Jock of the Bushveld.


The artist who created the sculpture of Jock is Ivan Mitford-Barberton, who was born in Somerset East, South Africa in 1896. He was a descendant of several 1820 Settler families. The town called Barberton was co-founded by his ancestors and was named after Henry Barber.

Barberton played an important role in the 1880s during the gold rush. The little town is less than an hours drive from where I live, so I often visit the town and always take a look at the statue of Jock.  There is a controversy as to what breed of dog Jock was. A Staffordshire Terrier or an American Staffordshire Terrier? Possibly a mixture of both. Both breeds however, are canines of muscle and strength.  The power of the dog is well captured in the neck, chest, hindquarters and legs of the statue. The stone is hewn in a rustic yet precise way, and the weight of the dog is evident. The head is proud and determined.  The artist knew his craft and subject well.  The statue has stood the test of time – not so, the neglected town around the statue.

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A plaque in the Kruger National Park, near Pretoriuskop where Jock was born.


Jock of the Bushveld is a famous canine icon – whose owner Percy Fitzpatrick, took him on his travels throughout the Lowveld of South Africa during the 1880s, and what dangerous days those were! Percy worked as a storeman, prospector’s assistant, journalist, and an ox-wagon transporter in the Bushveld region of the Transvaal (then the South African Republic). During their extensive travels, Jock was kicked in the head by a Kudu Antelope, in an area of the Kruger National Park. This incident caused Jock’s deafness, which set up a chain of events that ultimately caused his death.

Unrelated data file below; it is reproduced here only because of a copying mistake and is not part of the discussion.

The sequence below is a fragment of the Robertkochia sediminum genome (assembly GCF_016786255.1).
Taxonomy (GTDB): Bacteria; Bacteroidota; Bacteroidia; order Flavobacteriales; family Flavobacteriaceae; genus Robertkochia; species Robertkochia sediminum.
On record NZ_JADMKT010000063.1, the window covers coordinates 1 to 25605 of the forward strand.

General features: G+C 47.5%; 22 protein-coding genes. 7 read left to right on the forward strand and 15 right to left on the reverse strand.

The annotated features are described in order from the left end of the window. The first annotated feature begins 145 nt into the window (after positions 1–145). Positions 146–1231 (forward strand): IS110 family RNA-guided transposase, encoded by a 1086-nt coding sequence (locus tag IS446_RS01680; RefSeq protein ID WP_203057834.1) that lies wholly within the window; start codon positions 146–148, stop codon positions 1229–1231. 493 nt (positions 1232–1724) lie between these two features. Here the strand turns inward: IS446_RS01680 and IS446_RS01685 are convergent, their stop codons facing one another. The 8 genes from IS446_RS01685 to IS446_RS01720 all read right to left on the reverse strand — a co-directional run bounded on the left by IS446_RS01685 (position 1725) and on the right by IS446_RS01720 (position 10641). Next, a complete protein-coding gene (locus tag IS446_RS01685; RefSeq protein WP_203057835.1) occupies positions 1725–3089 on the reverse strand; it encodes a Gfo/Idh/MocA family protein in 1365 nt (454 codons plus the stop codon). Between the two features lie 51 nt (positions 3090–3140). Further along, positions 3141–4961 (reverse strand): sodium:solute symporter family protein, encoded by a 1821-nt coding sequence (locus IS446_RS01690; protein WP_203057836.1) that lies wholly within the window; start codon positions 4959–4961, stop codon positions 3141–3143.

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A Kudu was responsible for Jock’s deafness.

Percy gave Jock to a friend, Tom Barnett, who lived on a farm to take care of. He was concerned about Jock’s safety in the bustling little town. One day when Tom called Jock, Jock did not respond due to his deafness, and he was mistakenly shot by Tom because he thought Jock was killing chickens on his farm. A twist of fate, as it turned out that Jock had already killed the intruder dog who was killing the chickens.  Such a sad, yet heroic ending to a brave and faithful dog.

Percy Fitzpatrick enjoyed relating his and Jock’s adventures to his children. His friend, Rudyard Kipling, (the author of Jungle Book), encouraged him to document these stories, and so the book, Jock of the Bushveld was born.   The story has also been produced on film, and an animated 3D version has delighted children all over the world.

The book about Jock’s travels with Percy.

The story of Jock is not just about a man and his faithful dog, but will entertain the reader about the history of the Transvaal, and the hardships of the early pioneers, the environment and wildlife, and how this affected those who lived in the tough conditions of those days.

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One of the plaques erected in the Kruger National Park –  an area where Jock and Percy travelled.

Ivan Mitford-Barberton

Sir Percy Fitzpatrick

Copyright © Caroline Street. Photography. All rights reserved.

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